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Apple's latest patent brilliance: the iGlove

"Pull my finger" has a whole new meaning

Secure remote control for conventional and virtual desktops

The US Patent and Trademark Office yesterday released Apple's most recent application, in which the company files for patent protection for ... wait for it ... a glove.

No, not a Power Glove. Patent #20090000010 is for what Apple calls a High tactility glove system designed to aid users in operating their multi-touch devices - think iPhones - in frigid weather.

Apple high-tactility glove system patent

"I love patent #20090000010. It's so bad!"

As the application says, "When users, in cold weather, wear thick or bulky gloves ... the loss of tactile feedback to the user may prevent the user from properly operating the electronic device, and may lead to frustration. Alternatively, if the user has to remove his gloves ... the user's hand may become cold and uncomfortable, which may also lead to user frustration."

Apple high-tactility glove system patent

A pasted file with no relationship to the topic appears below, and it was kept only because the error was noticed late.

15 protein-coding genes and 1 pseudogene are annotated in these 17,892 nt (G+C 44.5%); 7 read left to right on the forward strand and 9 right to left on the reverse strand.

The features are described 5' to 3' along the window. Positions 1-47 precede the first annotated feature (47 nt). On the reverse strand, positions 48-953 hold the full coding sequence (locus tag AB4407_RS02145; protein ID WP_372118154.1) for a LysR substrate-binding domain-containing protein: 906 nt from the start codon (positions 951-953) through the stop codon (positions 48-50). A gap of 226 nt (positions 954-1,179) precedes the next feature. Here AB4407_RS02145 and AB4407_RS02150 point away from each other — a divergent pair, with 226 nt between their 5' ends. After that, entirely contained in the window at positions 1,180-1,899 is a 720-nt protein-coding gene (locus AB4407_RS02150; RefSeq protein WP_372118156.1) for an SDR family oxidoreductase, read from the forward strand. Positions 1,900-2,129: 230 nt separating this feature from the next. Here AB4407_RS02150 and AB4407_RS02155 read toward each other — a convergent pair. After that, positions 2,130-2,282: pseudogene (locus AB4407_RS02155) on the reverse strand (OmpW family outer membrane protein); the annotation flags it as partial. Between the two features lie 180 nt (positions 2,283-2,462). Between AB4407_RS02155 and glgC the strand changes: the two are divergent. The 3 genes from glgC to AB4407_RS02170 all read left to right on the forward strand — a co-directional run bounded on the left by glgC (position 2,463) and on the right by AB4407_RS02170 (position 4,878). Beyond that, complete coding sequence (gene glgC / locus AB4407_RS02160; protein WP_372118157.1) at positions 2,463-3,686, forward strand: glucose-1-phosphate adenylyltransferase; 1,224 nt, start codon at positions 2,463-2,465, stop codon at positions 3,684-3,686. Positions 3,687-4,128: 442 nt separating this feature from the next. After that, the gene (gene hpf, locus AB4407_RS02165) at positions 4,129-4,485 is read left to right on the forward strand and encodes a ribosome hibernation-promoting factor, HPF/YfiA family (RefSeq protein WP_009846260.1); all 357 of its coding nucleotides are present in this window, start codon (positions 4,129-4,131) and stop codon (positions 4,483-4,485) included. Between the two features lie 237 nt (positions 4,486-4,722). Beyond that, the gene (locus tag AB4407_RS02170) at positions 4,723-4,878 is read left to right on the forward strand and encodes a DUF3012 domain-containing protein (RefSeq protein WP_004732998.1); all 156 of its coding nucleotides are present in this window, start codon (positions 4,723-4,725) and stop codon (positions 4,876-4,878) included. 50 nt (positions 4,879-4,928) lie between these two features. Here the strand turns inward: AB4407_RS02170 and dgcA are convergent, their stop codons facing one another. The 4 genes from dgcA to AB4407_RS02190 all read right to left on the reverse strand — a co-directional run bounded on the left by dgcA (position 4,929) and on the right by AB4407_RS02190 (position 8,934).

Fair enough. We don't want those poor iPhone users up in Frostbite Falls to be frustrated, do we?

Apple's glovely solution is two-layer "system" with an outer insulating layer and an internal conductive layer. In the fingertips of the outer layer there are "apertures" through which the user may thrust his or her desired digit so that it might appropriately caress a multi-touch display while still protected by the inner layer.

These apertures, according to the application, may be closed by an elastic ring or cap in order to "to prevent rain from reaching the liner through the aperture, or to prevent cooling of the user's fingers through the aperture."

Considerate, don't you think?

Also, check out the flow-chart (right) filed with the patent, which describes the series of activities a user must engage in to enjoy the benefits of this boon to mankind. Sorta brings you back to your first Basic-programming class, doesn't it?

Frankly, we had to examine the date on this application publication to ensure that it wasn't intended to be filed exactly three months in the future. After examination of the document, however, we feel comfortable in assuring you that it is, indeed, authentic.

Apple high-tactility glove system patent

Is it just us, or is this vaguely disconcerting?

To be sure, the warmth and protection of scrolling, flicking, and pinching digits is a noble cause, but isn't a hole in the finger of a glove taking patent protection a wee bit too far? ®

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